What is Sustainable Design?
It is helpful to understand what terms like “Sustainable Design,” Energy-Efficiency,” and “Green” mean. It is also key to understand what “green washing” is. There are a lot of misunderstandings about these terms and there seem to be a range of definitions thrown around, depending on who you are speaking with.
Many people are under the impression that it’s automatically more expensive to build an energy-efficient or “green” home, that all new homes are energy-efficient, or that these terms don’t really mean much of anything, at least not that they might be more comfortable, every bit as attractive if not more so, as livable, be able to save on heating and cooling costs, and have cleaner, healthier inside air, all without sacrificing anything! Of course, if you want to live in a home that costs NOTHING to heat or cool, that too is quite possible using today’s technologies and expertise, but it will cost you more.
There are LEED-certified homes, EnergyStar homes, and a newer standard, imported from Europe called “The Passive House.” There are also architects and builders who have been building homes that could fit the definition of sustainable or green for 30 or 35 years, though there are new materials and technologies that make the process easier and the homes even more energy-efficient now than they once were.
Most of us have heard at least some of the terms mentioned here. We’ve read about them in the news, watched stories about them on T.V., or we’ve seen magazine articles or online blogs, but how many of us really understand what they mean and what their implications are for us, for our children, and for the environment?
If someone told you that you could build a home for x dollars that was in the price range you were considering and that had the layout you wanted, the number of bedrooms, bathrooms, etc. that you desired, the kitchen of your dreams, and all of the other features you were looking for, you’d probably be interested if you were in the market for a new home. What if someone told you that for the same x dollars you could have a home built with all of these same features but that was also significantly more energy-efficient, that your utility bills would be significantly lower, that your house would be warmer in the winter and cooler in the summer than a conventionally built home, that it could still be everything you dreamed of but that it would cost you less to live in it now and far into the future in addition, that it would leave a smaller carbon footprint (or none), perhaps not use any fossil fuels, which option would you pick? This is not a trick question. There are no hidden shortcomings to the energy-efficient home. It is a matter of finding a design/build firm (or possibly an architect and an EXPERIENCED green builder), with years of real-world projects under their belts, that could make all of the difference!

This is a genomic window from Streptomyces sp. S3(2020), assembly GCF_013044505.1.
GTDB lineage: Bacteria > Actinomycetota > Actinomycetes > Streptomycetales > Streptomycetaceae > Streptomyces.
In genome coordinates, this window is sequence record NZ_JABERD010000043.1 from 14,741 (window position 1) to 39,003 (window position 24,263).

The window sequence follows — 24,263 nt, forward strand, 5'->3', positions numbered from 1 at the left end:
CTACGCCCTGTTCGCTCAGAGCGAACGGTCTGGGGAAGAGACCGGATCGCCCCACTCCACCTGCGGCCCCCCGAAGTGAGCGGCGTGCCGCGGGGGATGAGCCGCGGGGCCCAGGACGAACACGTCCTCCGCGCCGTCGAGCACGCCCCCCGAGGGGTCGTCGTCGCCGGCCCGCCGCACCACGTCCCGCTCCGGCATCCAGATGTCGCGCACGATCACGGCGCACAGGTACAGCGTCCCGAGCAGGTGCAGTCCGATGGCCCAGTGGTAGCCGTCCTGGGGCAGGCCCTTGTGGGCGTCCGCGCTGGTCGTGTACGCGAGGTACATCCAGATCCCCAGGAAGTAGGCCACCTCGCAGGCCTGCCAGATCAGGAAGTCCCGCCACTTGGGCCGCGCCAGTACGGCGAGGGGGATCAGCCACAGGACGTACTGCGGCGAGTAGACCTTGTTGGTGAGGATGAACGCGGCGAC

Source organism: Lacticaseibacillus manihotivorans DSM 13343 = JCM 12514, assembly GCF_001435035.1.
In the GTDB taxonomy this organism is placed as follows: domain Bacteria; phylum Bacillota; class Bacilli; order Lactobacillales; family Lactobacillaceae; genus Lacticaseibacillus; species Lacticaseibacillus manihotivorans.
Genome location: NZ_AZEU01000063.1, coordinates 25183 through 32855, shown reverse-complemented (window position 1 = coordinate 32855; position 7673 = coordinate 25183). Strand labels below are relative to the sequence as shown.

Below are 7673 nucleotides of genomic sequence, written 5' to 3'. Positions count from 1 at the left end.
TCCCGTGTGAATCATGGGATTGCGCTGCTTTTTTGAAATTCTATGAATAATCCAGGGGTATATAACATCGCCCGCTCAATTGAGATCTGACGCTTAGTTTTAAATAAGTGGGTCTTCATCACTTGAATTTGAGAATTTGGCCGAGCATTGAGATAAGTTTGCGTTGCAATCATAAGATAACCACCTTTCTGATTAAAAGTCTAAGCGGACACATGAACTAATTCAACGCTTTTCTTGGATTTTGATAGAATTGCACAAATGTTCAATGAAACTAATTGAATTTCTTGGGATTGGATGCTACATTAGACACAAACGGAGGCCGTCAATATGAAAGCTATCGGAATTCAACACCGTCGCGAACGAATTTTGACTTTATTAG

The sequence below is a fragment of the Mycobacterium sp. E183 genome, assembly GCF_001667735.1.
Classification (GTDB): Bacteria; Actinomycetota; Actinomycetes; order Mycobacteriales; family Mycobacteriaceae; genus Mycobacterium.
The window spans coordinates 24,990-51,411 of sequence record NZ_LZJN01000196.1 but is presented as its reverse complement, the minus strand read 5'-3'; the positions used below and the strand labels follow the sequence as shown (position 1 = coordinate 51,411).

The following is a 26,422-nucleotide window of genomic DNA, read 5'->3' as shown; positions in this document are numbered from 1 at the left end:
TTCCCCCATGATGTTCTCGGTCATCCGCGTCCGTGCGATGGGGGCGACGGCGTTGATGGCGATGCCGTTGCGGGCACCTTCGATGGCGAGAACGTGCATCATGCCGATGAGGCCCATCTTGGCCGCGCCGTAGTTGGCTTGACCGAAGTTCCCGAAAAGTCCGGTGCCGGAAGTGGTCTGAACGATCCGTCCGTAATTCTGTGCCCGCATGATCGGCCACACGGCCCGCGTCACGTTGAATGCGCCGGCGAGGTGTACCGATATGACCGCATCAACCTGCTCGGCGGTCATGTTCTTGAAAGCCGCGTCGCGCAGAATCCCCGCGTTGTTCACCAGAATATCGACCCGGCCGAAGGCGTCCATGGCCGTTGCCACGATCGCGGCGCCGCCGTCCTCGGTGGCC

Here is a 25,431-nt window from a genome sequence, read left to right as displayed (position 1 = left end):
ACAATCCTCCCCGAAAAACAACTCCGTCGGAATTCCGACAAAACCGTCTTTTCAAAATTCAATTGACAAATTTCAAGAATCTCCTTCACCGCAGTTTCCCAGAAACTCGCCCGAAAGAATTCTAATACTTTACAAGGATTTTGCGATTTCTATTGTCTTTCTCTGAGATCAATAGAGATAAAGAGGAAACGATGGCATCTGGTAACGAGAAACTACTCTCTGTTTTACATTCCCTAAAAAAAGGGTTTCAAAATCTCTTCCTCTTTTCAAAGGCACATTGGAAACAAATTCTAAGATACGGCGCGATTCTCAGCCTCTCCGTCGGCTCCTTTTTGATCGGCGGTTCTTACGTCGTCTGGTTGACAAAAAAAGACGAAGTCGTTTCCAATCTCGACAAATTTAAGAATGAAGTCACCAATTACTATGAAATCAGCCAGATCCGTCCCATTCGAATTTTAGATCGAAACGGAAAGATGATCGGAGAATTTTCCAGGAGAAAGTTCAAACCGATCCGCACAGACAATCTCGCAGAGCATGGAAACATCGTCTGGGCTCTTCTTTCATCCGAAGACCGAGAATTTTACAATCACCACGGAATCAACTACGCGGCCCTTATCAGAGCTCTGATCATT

Deciding halfway through the design/build process that you want your home to be energy-efficient (or more energy-efficient) will end up costing you more money. Putting the right team together from the beginning is what is most important.
If you are wondering what “green washing” is, here is a short explanation. There are a lot of builders, R.E. agents, even some architects, and others, who are jumping on the “green” bandwagon because they think it might give them an edge in a very difficult R.E. market and in hard economic times and they know that it is just a matter of time until “green” is the norm. These are people who have picked up a little knowledge about the green movement and are marketing themselves as “experts.” Consumers have to be very careful always, but especially in today’s R.E. market and economy.
Through the various posts on this website, along with its links, you can find out about Clark Hill Woods in New Boston, NH, about the town and some of it’s special qualities, how to qualify for tax incentives and how much they are, what a solar hot water system is, what solar photovoltaics means, how to find a lender who understands that an energy-efficient home is worth more than one that isn’t and who will appraise the “green” home higher than a conventional one. Being an educated buyer/consumer is the best way to get your money’s worth now and far into the future! A big plus to building a sustainable home now is also that its value will be higher in the future than a non-sustainable one. In fact, within a few years it may not be possible under local, State, and/or Federal building codes, to build a home that is not energy-efficient!
For more on what “Sustainable Design” means, I have provided a document that you can download. It is the opening chapter of a book called “The Philosophy of Sustainable Design,” by Jason F. McLennan, Ecotone Publishing Co., LLC, hardcover, 2004. The book is available from Amazon.com here. You can download and read the first chapter of the book by clicking on the link shown below the book cover image.
Entry filed under: Build a green home in NH, Builders, Building Green, Clark Hill Woods, Clean Tech, EnergyStar, Solar, Sustainable Design. Tags: Energy-Efficient, energy-efficient home, EnergyStar, green washing, LEED-certified, Passive House, passive solar, solar, solar photovoltaic, Sustainable Design.